by Molly Gilmore
As it ramps up for the opening of its 2023-24 season, Olympia Family Theater has lost one leader and gained another. Artistic Director Lily Raabe, who took the helm in 2021, has resigned to spend more time writing and traveling, and while her successor hasn’t yet been chosen, the company has hired its first executive director, Olympia actor Mark Alford.
“As a grown-up theater kid, I am truly bursting with excitement,” said Alford, who began work Sept. 18. “Olympia Family Theater is a beloved space, and it is an honor to be entrusted with ensuring it the bright future it deserves.”
Alford is best known as an actor, with notable roles including the Bunny in OFT’s Goodnight Moon and The Prince in OFT’s Cinder Edna and Lucas — Neil Simon’s alter ego — in Harlequin Productions’ Laughter on the 23rd Floor. But he also has years of experience in theater administration, which he studied at The Evergreen State College. As a student, he formed and managed the student theater group Riot to Follow, which performed both on campus and off. He served on the board of directors of Theater Artists Olympia in 2011 and 2012. He was development director at Harlequin — and founded and ran the in-house improv troupe Something Wicked — from 2013 to 2016.
The theater, opening its season with The Lightning Thief (Oct. 6-29), is still in the process of hiring its next artistic director. “We got a bunch of good applicants, and now we are going to go from there,” Alford said.
Raabe, meanwhile, is wrapping up her two-year tenure at the end of September. “I’ve loved my time at OFT, and it’s a really busy job,” she said. “It takes a lot of energy and a lot of love.” Steering the company through the pandemic, she realized she wanted more time for her own creative work. She’ll continue to consult with nonprofits, work she did before and during her time at OFT.
“The last couple of years made me hyper-aware of how important it is not to take your time for granted,” she said. “In some ways we all lost a couple of years. There are things I really want to do, and I don’t want to try to balance that with OFT. I feel like I’d let someone down. I’d rather have people there who can give 120 percent.”
Raabe is particularly proud of the theater’s Access For All program, which provides tickets and programs on a sliding scale that includes free access, supported by other patrons paying more when they can afford to.
“Lily has helped us move our values toward accessibility,” said Samantha Chandler, chair of the theater’s board and the company’s co-founder. “She has championed the Access for All program. Her mentoring of the partnership between String and Shadow (puppet troupe) and the theater has been awesome.”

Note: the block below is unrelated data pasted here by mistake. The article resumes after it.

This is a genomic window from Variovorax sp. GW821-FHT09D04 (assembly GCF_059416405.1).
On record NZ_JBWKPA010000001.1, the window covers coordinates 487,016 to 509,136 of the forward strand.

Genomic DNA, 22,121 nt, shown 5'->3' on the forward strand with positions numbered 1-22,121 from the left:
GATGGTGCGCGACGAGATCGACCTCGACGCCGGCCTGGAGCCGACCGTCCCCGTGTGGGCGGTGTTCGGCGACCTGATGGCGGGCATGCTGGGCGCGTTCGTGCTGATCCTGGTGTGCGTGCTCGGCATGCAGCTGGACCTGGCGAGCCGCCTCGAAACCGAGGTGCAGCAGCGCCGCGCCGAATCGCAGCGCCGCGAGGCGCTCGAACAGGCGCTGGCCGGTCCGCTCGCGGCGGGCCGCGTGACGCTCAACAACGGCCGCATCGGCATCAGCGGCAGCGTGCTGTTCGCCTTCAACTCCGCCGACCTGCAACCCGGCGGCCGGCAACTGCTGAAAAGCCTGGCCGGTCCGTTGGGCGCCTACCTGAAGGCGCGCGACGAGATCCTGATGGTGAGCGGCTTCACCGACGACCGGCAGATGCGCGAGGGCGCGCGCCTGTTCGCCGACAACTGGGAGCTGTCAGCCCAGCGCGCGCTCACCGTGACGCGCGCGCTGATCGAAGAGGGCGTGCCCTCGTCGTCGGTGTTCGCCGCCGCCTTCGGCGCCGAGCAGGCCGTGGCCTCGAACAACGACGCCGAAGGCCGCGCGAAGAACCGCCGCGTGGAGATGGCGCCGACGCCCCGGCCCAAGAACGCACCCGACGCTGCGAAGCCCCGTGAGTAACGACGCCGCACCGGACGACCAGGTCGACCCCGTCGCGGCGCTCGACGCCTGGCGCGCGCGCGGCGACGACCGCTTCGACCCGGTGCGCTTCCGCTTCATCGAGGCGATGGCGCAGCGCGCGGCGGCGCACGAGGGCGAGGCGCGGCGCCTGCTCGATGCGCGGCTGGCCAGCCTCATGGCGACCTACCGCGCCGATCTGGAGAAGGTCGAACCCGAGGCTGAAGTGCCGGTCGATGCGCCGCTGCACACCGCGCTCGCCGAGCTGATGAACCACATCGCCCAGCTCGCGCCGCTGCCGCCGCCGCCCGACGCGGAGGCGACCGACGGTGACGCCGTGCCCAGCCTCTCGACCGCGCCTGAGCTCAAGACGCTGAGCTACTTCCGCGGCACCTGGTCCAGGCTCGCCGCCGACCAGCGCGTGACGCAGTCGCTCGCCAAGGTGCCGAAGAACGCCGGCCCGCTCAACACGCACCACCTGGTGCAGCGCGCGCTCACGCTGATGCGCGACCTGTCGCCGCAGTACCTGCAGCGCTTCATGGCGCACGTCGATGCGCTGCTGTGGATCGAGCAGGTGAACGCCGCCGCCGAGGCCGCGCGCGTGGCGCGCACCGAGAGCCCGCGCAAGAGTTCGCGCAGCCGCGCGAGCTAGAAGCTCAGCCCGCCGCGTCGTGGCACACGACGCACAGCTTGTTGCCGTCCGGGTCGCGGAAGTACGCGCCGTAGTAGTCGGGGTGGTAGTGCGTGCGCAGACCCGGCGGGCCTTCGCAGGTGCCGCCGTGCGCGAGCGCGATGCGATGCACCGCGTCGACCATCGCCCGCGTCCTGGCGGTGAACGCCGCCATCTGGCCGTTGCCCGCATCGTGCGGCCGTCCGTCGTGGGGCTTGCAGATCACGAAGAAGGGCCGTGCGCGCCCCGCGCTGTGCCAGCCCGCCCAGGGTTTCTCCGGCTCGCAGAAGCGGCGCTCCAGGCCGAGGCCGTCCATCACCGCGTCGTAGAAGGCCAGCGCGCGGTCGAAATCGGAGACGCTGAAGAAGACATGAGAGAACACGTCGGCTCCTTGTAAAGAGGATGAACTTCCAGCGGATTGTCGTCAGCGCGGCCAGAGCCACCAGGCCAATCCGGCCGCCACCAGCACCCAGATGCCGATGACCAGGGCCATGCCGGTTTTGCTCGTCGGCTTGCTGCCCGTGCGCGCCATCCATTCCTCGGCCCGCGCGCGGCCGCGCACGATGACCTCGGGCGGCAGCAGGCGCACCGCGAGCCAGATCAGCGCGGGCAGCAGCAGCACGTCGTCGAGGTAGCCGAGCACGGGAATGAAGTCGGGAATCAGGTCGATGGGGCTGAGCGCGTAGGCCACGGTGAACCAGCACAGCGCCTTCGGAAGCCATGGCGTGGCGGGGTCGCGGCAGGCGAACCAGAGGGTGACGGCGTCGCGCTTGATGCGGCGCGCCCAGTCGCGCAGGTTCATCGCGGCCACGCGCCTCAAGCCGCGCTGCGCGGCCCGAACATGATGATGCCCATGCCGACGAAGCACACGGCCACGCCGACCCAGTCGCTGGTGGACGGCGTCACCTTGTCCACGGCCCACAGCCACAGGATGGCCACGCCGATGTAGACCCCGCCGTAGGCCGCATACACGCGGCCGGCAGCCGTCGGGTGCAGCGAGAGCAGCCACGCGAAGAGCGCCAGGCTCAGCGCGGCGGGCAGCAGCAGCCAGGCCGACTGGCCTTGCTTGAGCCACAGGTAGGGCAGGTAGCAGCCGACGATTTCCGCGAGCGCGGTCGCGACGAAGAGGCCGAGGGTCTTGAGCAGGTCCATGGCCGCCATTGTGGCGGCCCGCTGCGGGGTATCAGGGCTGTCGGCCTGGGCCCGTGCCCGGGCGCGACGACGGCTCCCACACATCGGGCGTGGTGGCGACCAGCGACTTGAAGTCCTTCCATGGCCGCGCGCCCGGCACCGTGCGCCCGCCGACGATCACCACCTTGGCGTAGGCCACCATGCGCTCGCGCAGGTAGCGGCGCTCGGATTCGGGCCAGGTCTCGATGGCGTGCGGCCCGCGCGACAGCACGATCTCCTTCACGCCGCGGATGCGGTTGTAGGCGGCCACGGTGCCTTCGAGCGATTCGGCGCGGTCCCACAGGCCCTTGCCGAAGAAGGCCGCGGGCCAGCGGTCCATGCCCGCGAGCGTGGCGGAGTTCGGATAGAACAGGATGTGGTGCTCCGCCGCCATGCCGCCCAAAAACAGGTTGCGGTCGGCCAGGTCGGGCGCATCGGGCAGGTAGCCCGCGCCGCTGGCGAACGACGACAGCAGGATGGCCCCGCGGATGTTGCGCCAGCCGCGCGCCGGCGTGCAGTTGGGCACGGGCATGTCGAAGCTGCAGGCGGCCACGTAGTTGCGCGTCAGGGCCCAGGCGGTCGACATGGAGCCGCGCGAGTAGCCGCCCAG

String and Shadow Puppet Theater was an integral part of The Secret Garden, Raabe’s favorite production during her time as artistic director. The play, adapted by Mabelle Reynoso, updated Frances Hodgson Burnett’s classic, turning protagonist Mary into a punk-rock-loving tween trying to cope with life in the Pacific Northwest. “That production is the one that has stayed in my heart,” Raabe said.
“It’s been an honor to be part of it all,” she wrote in an open letter to the community (https://olyft.org/seeking-ofts-new-artistic-director/). “I am filled with gratitude that I have been able to form relationships in this community that I believe will last a lifetime.”
There’s often a big transition when founders leave an organization, both Chandler and Raabe said. Though the continuing transition is a challenge, Chandler pointed out that the theater is in a good place. “We have a lot of different folks coming in, hungry for things to do for their kids,” she said. “The house has been 80 percent full for most of our shows, which is pretty uncommon these days.”
Following Raabe’s resignation, the board realized that hiring an executive director was a critical piece for the growing organization. More new staff is on the way, Alford said. “The development manager is the next one we’re going to hire. There’s lots of other positions we are looking into filling soon, including a technical director.
“In the coming weeks and months, we’re going to finalize the core staff,” he said. “It really is a whole new day for us, staff-wise. We’re building out positions that we haven’t had for years or have never had.” The theater is also moving into new office space above the Olympia Youth Art Alliance, the space next to the theater.